574 U.S. at 413 n.3 (citations and quotation marks omitted).  Thus, while “[c]ases consolidated for MDL pretrial proceedings ordinarily retain their separate identities,” and thus are separately appealable, the parties can change that by how they “treat the master pleadings.”

Zantac IX discussed at some length how the all the parties had throughout treated the Zantac master complaints as the operative pleadings.

  • Plaintiffs filed and served the master pleadings.
  • Filing of the master pleadings provided the dates for calculating all pleading and motion deadlines.
  • The master pleadings attracted twenty motions to dismiss over three rounds of motion practice.
  • The parties’ arguments and the court’s rulings on the motions to dismiss addressed only the allegations in the master complaints.
  • PTO 31, entered with consent of all parties, stated that the master complaints would “supersede and replace all claims pleaded in any complaint previously filed in or transferred to [the] MDL.”

2021 WL 5050347, at *9.

But while all objective MDL activity supported application of the MDL “merger doctrine,” plaintiffs’ master complaints pleaded their “subjective intent to preserve their individual appellate rights.”  Id. at *10.  For example:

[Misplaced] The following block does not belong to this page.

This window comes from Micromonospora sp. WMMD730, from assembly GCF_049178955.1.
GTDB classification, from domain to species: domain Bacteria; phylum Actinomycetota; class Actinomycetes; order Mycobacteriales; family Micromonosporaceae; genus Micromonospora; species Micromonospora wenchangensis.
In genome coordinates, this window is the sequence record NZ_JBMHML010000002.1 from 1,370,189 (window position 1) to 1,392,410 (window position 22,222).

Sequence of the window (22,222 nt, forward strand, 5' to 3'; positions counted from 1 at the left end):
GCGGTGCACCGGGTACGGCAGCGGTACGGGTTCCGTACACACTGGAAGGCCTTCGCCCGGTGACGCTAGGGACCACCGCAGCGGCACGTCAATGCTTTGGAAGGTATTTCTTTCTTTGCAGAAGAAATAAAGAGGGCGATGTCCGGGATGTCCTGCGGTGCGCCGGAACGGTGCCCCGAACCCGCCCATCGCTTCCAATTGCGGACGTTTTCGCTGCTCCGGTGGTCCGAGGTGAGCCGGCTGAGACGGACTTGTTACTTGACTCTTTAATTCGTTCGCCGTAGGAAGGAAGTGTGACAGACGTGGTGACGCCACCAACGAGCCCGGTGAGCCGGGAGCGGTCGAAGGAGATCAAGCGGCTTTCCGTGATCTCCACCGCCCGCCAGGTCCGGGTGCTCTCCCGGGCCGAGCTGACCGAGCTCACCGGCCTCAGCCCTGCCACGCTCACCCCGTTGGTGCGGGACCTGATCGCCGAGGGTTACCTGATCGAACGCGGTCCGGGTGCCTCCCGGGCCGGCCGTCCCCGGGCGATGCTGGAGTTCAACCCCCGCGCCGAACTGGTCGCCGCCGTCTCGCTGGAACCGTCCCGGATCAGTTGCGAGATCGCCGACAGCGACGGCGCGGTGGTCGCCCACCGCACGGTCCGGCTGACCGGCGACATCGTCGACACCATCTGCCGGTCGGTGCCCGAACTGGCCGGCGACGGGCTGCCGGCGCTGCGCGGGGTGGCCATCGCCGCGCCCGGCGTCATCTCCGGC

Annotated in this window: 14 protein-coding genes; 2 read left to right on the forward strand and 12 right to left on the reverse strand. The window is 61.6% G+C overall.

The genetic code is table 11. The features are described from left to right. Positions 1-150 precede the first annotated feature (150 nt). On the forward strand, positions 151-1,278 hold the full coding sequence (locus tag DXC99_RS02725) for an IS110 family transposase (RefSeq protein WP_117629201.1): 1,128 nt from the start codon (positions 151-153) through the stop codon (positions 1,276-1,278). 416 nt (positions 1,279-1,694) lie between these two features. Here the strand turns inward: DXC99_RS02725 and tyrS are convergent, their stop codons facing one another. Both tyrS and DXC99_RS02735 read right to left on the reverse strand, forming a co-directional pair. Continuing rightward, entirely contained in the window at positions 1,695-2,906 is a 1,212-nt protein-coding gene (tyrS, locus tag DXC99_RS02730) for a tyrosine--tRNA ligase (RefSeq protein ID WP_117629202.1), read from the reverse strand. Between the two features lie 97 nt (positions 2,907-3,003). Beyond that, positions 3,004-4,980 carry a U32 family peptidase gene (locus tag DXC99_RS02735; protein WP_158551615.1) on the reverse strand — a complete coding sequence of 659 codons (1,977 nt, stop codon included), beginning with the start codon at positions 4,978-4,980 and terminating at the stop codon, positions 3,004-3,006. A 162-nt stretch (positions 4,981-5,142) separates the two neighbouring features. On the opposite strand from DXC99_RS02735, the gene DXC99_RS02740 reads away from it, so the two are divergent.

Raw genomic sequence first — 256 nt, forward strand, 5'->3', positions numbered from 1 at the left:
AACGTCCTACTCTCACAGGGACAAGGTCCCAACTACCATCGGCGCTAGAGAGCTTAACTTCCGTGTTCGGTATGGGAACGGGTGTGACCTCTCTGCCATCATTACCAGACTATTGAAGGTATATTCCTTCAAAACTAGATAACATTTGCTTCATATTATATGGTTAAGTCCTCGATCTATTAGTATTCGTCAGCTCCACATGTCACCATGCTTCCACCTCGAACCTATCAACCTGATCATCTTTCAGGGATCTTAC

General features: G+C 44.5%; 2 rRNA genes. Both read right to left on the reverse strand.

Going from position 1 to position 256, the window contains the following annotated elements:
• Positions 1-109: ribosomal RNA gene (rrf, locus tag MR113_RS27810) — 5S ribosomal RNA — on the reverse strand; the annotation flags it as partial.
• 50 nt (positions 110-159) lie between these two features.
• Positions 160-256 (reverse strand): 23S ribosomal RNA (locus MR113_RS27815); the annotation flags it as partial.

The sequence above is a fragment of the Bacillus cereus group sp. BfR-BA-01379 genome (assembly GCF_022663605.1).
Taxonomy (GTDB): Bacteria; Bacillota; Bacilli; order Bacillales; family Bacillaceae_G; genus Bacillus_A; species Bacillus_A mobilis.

This SAMPIC [second amended personal injury complaint] does not necessarily include all claims asserted in all of the transferred actions to this Court, and it is not intended to consolidate for any purpose the separate claims of the individual Plaintiffs in this MDL.  Each Plaintiff in this MDL will adopt this SAMPIC and specific causes of action alleged herein against specific Defendants through a separate Short Form Complaint – Version 3 (“SFC”), attached hereto as Exhibit A.  Any individual facts, jurisdictional allegations, additional legal claims, and/or requests for relief of an individual Plaintiff may be set forth as necessary in the SFC filed by the respective Plaintiff.  This SAMPIC does not constitute a waiver or dismissal of any actions or claims asserted in those individual actions, and no Plaintiff relinquishes the right to amend his or her individual claims to include additional claims as discovery proceeds and facts and other circumstances may warrant pursuant to PTO No. 31 or the appropriate Federal Rules of Civil Procedure.